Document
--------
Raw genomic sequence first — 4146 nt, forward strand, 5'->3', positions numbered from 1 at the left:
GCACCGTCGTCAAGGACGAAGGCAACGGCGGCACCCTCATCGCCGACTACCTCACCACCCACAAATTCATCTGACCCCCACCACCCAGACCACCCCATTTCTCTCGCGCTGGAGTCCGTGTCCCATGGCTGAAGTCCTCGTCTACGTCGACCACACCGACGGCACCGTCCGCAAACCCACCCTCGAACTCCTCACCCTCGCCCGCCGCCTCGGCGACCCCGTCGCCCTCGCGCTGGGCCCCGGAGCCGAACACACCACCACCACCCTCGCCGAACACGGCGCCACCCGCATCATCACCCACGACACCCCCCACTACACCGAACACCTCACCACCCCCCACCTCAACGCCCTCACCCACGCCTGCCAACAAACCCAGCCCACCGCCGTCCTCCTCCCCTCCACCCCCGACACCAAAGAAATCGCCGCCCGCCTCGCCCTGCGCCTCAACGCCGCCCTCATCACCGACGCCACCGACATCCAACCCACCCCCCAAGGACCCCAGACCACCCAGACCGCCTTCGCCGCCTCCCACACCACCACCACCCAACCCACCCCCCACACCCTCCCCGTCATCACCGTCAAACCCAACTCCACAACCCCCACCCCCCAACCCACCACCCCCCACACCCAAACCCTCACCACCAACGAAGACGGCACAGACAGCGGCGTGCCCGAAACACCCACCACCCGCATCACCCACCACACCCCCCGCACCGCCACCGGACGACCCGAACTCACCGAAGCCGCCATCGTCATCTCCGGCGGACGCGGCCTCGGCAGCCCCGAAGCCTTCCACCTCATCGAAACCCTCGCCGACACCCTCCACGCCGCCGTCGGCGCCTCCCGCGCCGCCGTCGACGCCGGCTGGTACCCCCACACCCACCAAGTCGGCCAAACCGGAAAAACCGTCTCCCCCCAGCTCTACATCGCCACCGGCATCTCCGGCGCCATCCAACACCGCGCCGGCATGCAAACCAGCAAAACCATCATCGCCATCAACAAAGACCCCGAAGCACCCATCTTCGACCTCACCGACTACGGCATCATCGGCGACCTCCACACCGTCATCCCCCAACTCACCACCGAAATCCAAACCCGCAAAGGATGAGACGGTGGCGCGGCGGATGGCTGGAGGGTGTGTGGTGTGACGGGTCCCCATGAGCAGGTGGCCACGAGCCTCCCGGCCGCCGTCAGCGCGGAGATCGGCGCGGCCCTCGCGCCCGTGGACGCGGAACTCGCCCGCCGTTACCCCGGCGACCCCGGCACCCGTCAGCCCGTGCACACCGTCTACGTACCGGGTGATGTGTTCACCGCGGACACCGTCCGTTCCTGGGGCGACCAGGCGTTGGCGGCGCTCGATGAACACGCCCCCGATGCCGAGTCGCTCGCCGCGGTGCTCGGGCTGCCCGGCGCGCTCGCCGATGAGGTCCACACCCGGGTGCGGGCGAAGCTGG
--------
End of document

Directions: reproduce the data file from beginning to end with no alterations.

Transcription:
Raw genomic sequence first — 4146 nt, forward strand, 5'->3', positions numbered from 1 at the left:
GCACCGTCGTCAAGGACGAAGGCAACGGCGGCACCCTCATCGCCGACTACCTCACCACCCACAAATTCATCTGACCCCCACCACCCAGACCACCCCATTTCTCTCGCGCTGGAGTCCGTGTCCCATGGCTGAAGTCCTCGTCTACGTCGACCACACCGACGGCACCGTCCGCAAACCCACCCTCGAACTCCTCACCCTCGCCCGCCGCCTCGGCGACCCCGTCGCCCTCGCGCTGGGCCCCGGAGCCGAACACACCACCACCACCCTCGCCGAACACGGCGCCACCCGCATCATCACCCACGACACCCCCCACTACACCGAACACCTCACCACCCCCCACCTCAACGCCCTCACCCACGCCTGCCAACAAACCCAGCCCACCGCCGTCCTCCTCCCCTCCACCCCCGACACCAAAGAAATCGCCGCCCGCCTCGCCCTGCGCCTCAACGCCGCCCTCATCACCGACGCCACCGACATCCAACCCACCCCCCAAGGACCCCAGACCACCCAGACCGCCTTCGCCGCCTCCCACACCACCACCACCCAACCCACCCCCCACACCCTCCCCGTCATCACCGTCAAACCCAACTCCACAACCCCCACCCCCCAACCCACCACCCCCCACACCCAAACCCTCACCACCAACGAAGACGGCACAGACAGCGGCGTGCCCGAAACACCCACCACCCGCATCACCCACCACACCCCCCGCACCGCCACCGGACGACCCGAACTCACCGAAGCCGCCATCGTCATCTCCGGCGGACGCGGCCTCGGCAGCCCCGAAGCCTTCCACCTCATCGAAACCCTCGCCGACACCCTCCACGCCGCCGTCGGCGCCTCCCGCGCCGCCGTCGACGCCGGCTGGTACCCCCACACCCACCAAGTCGGCCAAACCGGAAAAACCGTCTCCCCCCAGCTCTACATCGCCACCGGCATCTCCGGCGCCATCCAACACCGCGCCGGCATGCAAACCAGCAAAACCATCATCGCCATCAACAAAGACCCCGAAGCACCCATCTTCGACCTCACCGACTACGGCATCATCGGCGACCTCCACACCGTCATCCCCCAACTCACCACCGAAATCCAAACCCGCAAAGGATGAGACGGTGGCGCGGCGGATGGCTGGAGGGTGTGTGGTGTGACGGGTCCCCATGAGCAGGTGGCCACGAGCCTCCCGGCCGCCGTCAGCGCGGAGATCGGCGCGGCCCTCGCGCCCGTGGACGCGGAACTCGCCCGCCGTTACCCCGGCGACCCCGGCACCCGTCAGCCCGTGCACACCGTCTACGTACCGGGTGATGTGTTCACCGCGGACACCGTCCGTTCCTGGGGCGACCAGGCGTTGGCGGCGCTCGATGAACACGCCCCCGATGCCGAGTCGCTCGCCGCGGTGCTCGGGCTGCCCGGCGCGCTCGCCGATGAGGTCCACACCCGGGTGCGGGCGAAGCTGG